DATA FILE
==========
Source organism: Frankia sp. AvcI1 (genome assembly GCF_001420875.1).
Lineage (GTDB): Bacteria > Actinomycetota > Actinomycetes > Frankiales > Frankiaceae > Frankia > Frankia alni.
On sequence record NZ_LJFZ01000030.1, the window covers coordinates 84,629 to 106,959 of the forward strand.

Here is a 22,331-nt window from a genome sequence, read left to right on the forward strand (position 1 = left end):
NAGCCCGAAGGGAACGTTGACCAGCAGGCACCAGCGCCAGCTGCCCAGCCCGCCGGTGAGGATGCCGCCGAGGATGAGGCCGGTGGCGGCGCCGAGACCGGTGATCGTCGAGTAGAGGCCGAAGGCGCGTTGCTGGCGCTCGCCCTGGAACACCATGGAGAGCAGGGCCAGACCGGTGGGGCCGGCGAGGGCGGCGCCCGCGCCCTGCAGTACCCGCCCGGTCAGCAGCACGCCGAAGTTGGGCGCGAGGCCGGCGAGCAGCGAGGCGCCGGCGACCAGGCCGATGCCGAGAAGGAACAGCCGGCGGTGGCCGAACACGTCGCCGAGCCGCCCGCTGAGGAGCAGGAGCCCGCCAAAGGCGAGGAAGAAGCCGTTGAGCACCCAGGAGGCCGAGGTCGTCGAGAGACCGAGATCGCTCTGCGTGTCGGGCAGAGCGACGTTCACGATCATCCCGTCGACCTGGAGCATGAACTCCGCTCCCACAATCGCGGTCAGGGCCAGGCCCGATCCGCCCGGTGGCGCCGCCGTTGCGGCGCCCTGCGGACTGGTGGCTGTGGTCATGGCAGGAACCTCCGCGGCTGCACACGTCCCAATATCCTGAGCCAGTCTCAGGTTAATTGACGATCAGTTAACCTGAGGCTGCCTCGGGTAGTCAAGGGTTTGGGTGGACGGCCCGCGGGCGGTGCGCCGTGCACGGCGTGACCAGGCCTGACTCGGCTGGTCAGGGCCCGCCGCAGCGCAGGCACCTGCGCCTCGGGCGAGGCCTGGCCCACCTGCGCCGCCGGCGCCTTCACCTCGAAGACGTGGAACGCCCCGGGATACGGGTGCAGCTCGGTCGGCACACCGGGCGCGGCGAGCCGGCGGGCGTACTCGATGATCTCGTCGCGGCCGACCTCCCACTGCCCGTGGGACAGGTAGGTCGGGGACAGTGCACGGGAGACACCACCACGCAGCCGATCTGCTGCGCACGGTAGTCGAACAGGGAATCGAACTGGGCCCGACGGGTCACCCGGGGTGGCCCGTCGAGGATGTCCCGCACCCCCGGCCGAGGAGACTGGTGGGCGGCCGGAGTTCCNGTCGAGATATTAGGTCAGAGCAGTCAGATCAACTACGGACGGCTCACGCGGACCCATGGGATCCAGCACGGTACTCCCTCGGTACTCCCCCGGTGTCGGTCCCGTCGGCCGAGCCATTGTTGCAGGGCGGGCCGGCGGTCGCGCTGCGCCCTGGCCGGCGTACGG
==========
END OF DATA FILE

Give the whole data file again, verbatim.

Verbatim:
Source organism: Frankia sp. AvcI1 (genome assembly GCF_001420875.1).
Lineage (GTDB): Bacteria > Actinomycetota > Actinomycetes > Frankiales > Frankiaceae > Frankia > Frankia alni.
On sequence record NZ_LJFZ01000030.1, the window covers coordinates 84,629 to 106,959 of the forward strand.

Here is a 22,331-nt window from a genome sequence, read left to right on the forward strand (position 1 = left end):
NAGCCCGAAGGGAACGTTGACCAGCAGGCACCAGCGCCAGCTGCCCAGCCCGCCGGTGAGGATGCCGCCGAGGATGAGGCCGGTGGCGGCGCCGAGACCGGTGATCGTCGAGTAGAGGCCGAAGGCGCGTTGCTGGCGCTCGCCCTGGAACACCATGGAGAGCAGGGCCAGACCGGTGGGGCCGGCGAGGGCGGCGCCCGCGCCCTGCAGTACCCGCCCGGTCAGCAGCACGCCGAAGTTGGGCGCGAGGCCGGCGAGCAGCGAGGCGCCGGCGACCAGGCCGATGCCGAGAAGGAACAGCCGGCGGTGGCCGAACACGTCGCCGAGCCGCCCGCTGAGGAGCAGGAGCCCGCCAAAGGCGAGGAAGAAGCCGTTGAGCACCCAGGAGGCCGAGGTCGTCGAGAGACCGAGATCGCTCTGCGTGTCGGGCAGAGCGACGTTCACGATCATCCCGTCGACCTGGAGCATGAACTCCGCTCCCACAATCGCGGTCAGGGCCAGGCCCGATCCGCCCGGTGGCGCCGCCGTTGCGGCGCCCTGCGGACTGGTGGCTGTGGTCATGGCAGGAACCTCCGCGGCTGCACACGTCCCAATATCCTGAGCCAGTCTCAGGTTAATTGACGATCAGTTAACCTGAGGCTGCCTCGGGTAGTCAAGGGTTTGGGTGGACGGCCCGCGGGCGGTGCGCCGTGCACGGCGTGACCAGGCCTGACTCGGCTGGTCAGGGCCCGCCGCAGCGCAGGCACCTGCGCCTCGGGCGAGGCCTGGCCCACCTGCGCCGCCGGCGCCTTCACCTCGAAGACGTGGAACGCCCCGGGATACGGGTGCAGCTCGGTCGGCACACCGGGCGCGGCGAGCCGGCGGGCGTACTCGATGATCTCGTCGCGGCCGACCTCCCACTGCCCGTGGGACAGGTAGGTCGGGGACAGTGCACGGGAGACACCACCACGCAGCCGATCTGCTGCGCACGGTAGTCGAACAGGGAATCGAACTGGGCCCGACGGGTCACCCGGGGTGGCCCGTCGAGGATGTCCCGCACCCCCGGCCGAGGAGACTGGTGGGCGGCCGGAGTTCCNGTCGAGATATTAGGTCAGAGCAGTCAGATCAACTACGGACGGCTCACGCGGACCCATGGGATCCAGCACGGTACTCCCTCGGTACTCCCCCGGTGTCGGTCCCGTCGGCCGAGCCATTGTTGCAGGGCGGGCCGGCGGTCGCGCTGCGCCCTGGCCGGCGTACGG